By Gerard Braud, CSP, Fellow IEC
As we enter the third full week of January, we’ll look at how to write a crisis communications plan. If you’ve followed these articles and videos since the beginning of the year, you know that you are being challenged to abandon news year’s resolutions in favor of consistency in behavior, not just for this year, but throughout the life of your organization.
Think of crisis communications expertise as a five step process, called the 5 Steps to Effective Crisis Communications. Think of a crisis communications plan as number three of those five steps.
This week we look at the heart of your crisis communications plan. This is the written document that is the instruction book that one would follow to know exactly what to do, when to do it, to whom specific tasks are assigned, and how fast those tasks must be completed.
- What to do.
- When to do it.
- Who does it.
- How fast must it be done.
As for what to do, the crisis communications plan must outline how you gather information, confirm that information, and then disseminate that information.
- Gather information.
- Confirm information.
- Disseminate information.
While those are the foundational elements, getting it perfect is difficult and time consuming. When writing my first plan, I put 9 months of work into the document. All these years later, that base document allows me to customize crisis communications plan for clients in five hours. But it was the outrageously hard to get the first plan written, so be patient. Forgive yourself on those days when you want to give up. Also, recognize that if you have other daily tasks to perform, finding the time will be a huge challenge.
Add two other goals to the process of writing your crisis communications plan. Aim to make the plan as thorough and detailed as possible, such that nothing falls through the cracks, yet make it so simple to follow that anyone who can read can execute it.
- So thorough that nothing falls through the cracks.
- So simple that anyone who can read can execute it.
Do not make the crisis communications plan simply a policy manual. Instead, make it a document that the lead communicator actually reads and follows in real time during a crisis. What does that mean?
Most crisis communications plans I’ve read are six page documents that say basic things such as, “Consider if you need to call a news conference.” Instead, list the conditions in which a news conference would be called, pre-determine multiple locations where it could be held, identify who your potential spokespeople will be, identify who will write the news release, outline the approval process, and outline the steps needed to prepare for the news conference.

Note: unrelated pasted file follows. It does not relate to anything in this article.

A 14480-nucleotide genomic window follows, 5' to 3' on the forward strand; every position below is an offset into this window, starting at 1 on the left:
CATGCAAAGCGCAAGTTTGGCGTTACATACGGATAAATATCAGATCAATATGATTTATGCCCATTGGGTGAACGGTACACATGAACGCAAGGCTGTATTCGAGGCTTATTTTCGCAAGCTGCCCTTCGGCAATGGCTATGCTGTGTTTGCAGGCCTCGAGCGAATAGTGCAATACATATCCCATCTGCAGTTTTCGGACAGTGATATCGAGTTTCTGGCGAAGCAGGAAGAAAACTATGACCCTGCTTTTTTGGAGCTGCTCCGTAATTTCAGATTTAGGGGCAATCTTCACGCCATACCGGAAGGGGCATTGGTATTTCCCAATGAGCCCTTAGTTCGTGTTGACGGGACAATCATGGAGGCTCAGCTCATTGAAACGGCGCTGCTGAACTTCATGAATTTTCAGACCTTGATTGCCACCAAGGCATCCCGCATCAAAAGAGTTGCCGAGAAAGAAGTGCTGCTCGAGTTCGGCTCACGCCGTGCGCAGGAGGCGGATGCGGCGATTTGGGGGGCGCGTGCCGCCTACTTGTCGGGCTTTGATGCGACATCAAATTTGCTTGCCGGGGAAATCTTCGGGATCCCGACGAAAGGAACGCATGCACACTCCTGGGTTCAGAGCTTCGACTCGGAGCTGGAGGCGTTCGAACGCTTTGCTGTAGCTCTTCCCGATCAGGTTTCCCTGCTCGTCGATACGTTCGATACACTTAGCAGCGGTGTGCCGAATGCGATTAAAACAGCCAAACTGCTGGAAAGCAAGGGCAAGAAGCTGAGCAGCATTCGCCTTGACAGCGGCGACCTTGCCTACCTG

- News conference parameters.
- Pre-determine locations.
- Pre-determine potential spokespeople.
- Pre-determine who will write the news release and press conference script.
- Outline the approval process.
- Outline the steps for a news conference rehearsal.
The fatal flaw with most crisis communications plans is that they are so vague, they require people in the organization to make too many decisions on the day of the crisis. This leads to arguments, debates, and delays.
The more specific your plan, the more terrific. For example, designate a timeline for completing each task. My plans state that a public statement needs to be released within one hour OR LESS, from the onset of the crisis going public. Most organizations take from three to four hours to release their first statement because 1) decisions have not been pre-made and 2) because news releases are not pre-written.
The secret to speedy communications involves relying on pre-written news releases. That is the third step in the five steps to effective crisis communications. We’ll tackle that next week.
In the meantime, take a look at your calendar and map out time for when you will tackle the task of writing your crisis communications plan. If you have questions, use this link to schedule a free 15-minute phone call with me to talk about your needs. If you wish to tackle this task on your own I’ll provide guidance and answer your questions. If you want me to carry the burden for you, in two days I can help you customize a plan and provide you with 100 pre-written news releases. The option is yours to decide which is best for you.
Which ever way you choose, make your crisis communications plan a priority. Aim to finish it in the first three months of the new year.
Crisis communications and media training expert Gerard Braud, CSP, Fellow IEC is based in New Orleans. Organizations on five continents have relied on him to write their crisis communications plans and to train their spokespeople. He is the author of “Don’t Talk to the Media Until…”
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